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We think one of the biggest and most underappreciated risks in credit markets right now is the threat of rising default rates. This is especially true in the high yield market. According to Fidelity International research, market implied default rates for the high yield segment currently stand at just 2.6 per cent in the US and 2.8 per cent in Europe over the next one year. By comparison, according to research from Bank of America Merrill Lynch, realised US high yield default rates peaked at around 14 per cent in 2009 and around 10 per cent in 2020 (see Chart 1).
In our view, the market is still playing catch-up with the deteriorating macroeconomic outlook. To the extent this mismatch leads to pain for investors, it’s likely to be felt most sharply in sectors like retail that are more exposed to an economic downturn, and at the weakest ends of the market in terms of credit quality.
Weathering the storm
Much higher-than-expected inflation has continued to prompt aggressive rate hikes, while cost-of-living crises will leave a serious dent in consumer spending. Recession across much of Europe, the UK and the US now looks increasingly likely, and activity in key global growth markets like China also looks to be slowing.
This mismatch between what the market is pricing in and the broader macro picture poses new challenges for investors accustomed to the ultra-low default environment of recent years. It also spells bad news for those exposed to the lowest quality parts of the market, according to Fidelity analysis of spread premia. Our quantitative research team monitors current yield spreads minus an allowance for default losses conditional on a particular regime to calculate a "spread premium" in EUR and USD. These different regimes include:
- Rising default: five-year periods preceded by the speculative grade default rate rising 1 per cent or more in the past year
- Worst decile: the 90th percentile of default rates over five-year periods
- Worst 5 per cent: the 95th percentile of default rates over five-year periods
Based on historical performance, Chart 2 shows that anything investment grade (AAA-BBB) and even slightly below provides a positive spread premium for EUR credit in all three regimes. In other words, current market pricing is such that what you can get paid on higher quality EUR credit adequately compensates for potential default losses, even if default rates were to rise significantly.
Once you get to CCC, however, there is a stark downturn in spread premium. Low quality high yield is, for the most part, not paying anything close to providing a positive spread premium.
The contrast is even more acute in the US, as Chart 3 demonstrates, where lower spread premia reflect narrower spreads in USD high yield. European spreads have widened owing to the region’s closer proximity to the war in Ukraine, and increased exposure to higher energy costs. This suggests the market is currently pricing a harder landing for Europe than the US.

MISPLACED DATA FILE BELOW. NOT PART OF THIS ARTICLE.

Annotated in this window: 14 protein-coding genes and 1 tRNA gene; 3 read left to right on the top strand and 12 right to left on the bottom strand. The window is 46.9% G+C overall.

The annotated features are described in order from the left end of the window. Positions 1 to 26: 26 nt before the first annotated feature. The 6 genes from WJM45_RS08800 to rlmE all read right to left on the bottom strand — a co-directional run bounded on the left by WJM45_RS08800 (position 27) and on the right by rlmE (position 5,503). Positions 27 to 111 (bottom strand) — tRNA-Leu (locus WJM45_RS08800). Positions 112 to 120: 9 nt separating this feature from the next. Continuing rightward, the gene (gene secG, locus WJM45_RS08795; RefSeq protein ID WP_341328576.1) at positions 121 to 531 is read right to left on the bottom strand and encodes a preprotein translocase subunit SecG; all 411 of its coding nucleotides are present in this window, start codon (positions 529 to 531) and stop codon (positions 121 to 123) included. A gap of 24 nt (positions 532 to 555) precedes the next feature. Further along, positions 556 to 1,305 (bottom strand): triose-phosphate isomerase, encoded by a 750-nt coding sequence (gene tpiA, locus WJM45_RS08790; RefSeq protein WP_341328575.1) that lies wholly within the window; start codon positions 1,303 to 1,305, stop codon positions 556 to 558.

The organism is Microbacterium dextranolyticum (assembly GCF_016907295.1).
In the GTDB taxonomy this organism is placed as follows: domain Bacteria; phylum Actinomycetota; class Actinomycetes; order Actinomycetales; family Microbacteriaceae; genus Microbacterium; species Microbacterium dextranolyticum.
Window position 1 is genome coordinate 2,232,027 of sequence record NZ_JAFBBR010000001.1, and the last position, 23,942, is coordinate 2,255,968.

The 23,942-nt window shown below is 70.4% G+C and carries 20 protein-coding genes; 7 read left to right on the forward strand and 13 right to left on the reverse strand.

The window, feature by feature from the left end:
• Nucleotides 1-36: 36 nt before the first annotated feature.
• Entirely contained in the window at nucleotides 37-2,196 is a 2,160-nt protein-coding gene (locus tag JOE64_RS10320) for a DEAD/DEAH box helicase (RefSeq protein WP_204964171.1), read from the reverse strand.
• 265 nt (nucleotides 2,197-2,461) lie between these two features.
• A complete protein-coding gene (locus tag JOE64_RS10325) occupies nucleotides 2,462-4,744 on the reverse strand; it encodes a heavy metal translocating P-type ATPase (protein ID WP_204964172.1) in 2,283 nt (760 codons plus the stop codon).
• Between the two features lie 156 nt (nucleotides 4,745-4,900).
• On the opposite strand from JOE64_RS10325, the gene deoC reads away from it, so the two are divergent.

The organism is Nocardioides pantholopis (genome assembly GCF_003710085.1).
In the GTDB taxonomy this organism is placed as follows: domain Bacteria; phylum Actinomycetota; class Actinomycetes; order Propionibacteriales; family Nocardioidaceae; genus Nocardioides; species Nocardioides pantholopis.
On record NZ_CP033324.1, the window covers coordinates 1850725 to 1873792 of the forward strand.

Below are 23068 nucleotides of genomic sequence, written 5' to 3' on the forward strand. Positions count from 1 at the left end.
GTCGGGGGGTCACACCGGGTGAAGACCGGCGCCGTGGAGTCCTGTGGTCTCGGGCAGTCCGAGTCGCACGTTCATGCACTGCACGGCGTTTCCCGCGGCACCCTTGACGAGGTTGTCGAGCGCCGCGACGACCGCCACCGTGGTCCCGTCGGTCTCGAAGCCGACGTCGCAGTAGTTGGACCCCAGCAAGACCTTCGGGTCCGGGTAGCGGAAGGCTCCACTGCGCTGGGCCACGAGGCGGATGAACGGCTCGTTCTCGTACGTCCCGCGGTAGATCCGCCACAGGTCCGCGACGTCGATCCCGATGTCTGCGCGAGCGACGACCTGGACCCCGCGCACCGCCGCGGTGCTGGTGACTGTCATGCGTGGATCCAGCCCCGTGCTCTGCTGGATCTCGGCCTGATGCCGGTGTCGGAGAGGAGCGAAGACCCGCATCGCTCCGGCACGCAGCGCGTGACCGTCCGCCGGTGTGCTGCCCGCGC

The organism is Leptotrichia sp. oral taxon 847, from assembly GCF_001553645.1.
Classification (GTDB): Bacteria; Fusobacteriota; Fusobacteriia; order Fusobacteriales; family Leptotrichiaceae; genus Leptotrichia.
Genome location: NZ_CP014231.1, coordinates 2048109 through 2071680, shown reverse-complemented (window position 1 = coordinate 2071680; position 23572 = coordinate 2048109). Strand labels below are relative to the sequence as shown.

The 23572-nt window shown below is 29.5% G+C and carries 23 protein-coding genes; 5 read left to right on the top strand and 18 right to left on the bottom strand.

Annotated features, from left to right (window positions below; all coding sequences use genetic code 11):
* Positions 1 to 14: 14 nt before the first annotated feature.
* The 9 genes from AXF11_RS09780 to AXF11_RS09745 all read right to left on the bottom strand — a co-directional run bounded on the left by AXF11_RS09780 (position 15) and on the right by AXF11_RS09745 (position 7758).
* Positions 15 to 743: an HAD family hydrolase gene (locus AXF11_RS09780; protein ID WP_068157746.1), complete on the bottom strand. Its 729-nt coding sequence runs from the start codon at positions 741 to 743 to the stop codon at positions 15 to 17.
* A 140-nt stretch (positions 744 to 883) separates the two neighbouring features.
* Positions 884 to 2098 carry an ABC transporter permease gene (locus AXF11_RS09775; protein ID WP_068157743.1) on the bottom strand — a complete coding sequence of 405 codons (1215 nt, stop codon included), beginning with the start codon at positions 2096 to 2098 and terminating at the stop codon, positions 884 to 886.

Businesses feeling the pinch
One sector which looks particularly exposed to rising default rates is retail. The high street has historically been a focus for leveraged buyouts (LBOs) by private equity firms. Refinancing becomes more challenging for most LBO capital structures in a rising rate environment, especially those with aggressive leverage levels. Higher rates could well be a catalyst for defaults or restructuring among those companies that are currently overleveraged.
In addition to overleveraged LBOs, another part of the sector at risk are ‘pure play’ e-commerce retailers. Today’s new financial conditions may instigate a reversal of the e-commerce trend we saw materialise over the course of the pandemic as pressure mounted on traditional bricks-and-mortar retailers. Now, it could be the turn of many online-only players in apparel, fashion, and home goods to struggle. A high-growth culture left little room for cost management or focus on liquidity and cash reserves, meaning some online retailers may find themselves in an unfamiliar and potentially precarious position in a weakened consumer demand environment.
Moreover, cost-of-living crises will force consumers to become more selective, potentially fuelling a sharp divide between consumer discretionary and staple purchases. All-time low consumer sentiment in the US sets an ominous tone. Target and Walmart meanwhile have issued profit warnings, events that historically have been echoed by other retailers, especially more discretionary ones.
Similarly, the UK and the US are facing their worst inflation levels in decades with clear signs of cash-strapped consumers switching from more expensive brands to cheaper ones and even rationing in some cases. Europe will also suffer from its increased exposure to the war in Ukraine and an equally, if not more challenging, energy situation.
While nearly all retailers will be negatively impacted by inflation, weaker consumer spending and various supply chain cost pressures, the investment grade companies with strong balance sheets and liquidity should fare better than their more leveraged high yield counterparts.
Market pricing of risk premia for high yield has some distance to go to before it reflects the deteriorating macro environment, especially if any recession is prolonged. Investors who can navigate these economic headwinds may be able to uncover opportunities, but they will have to pay close attention to credit risk to avoid value traps.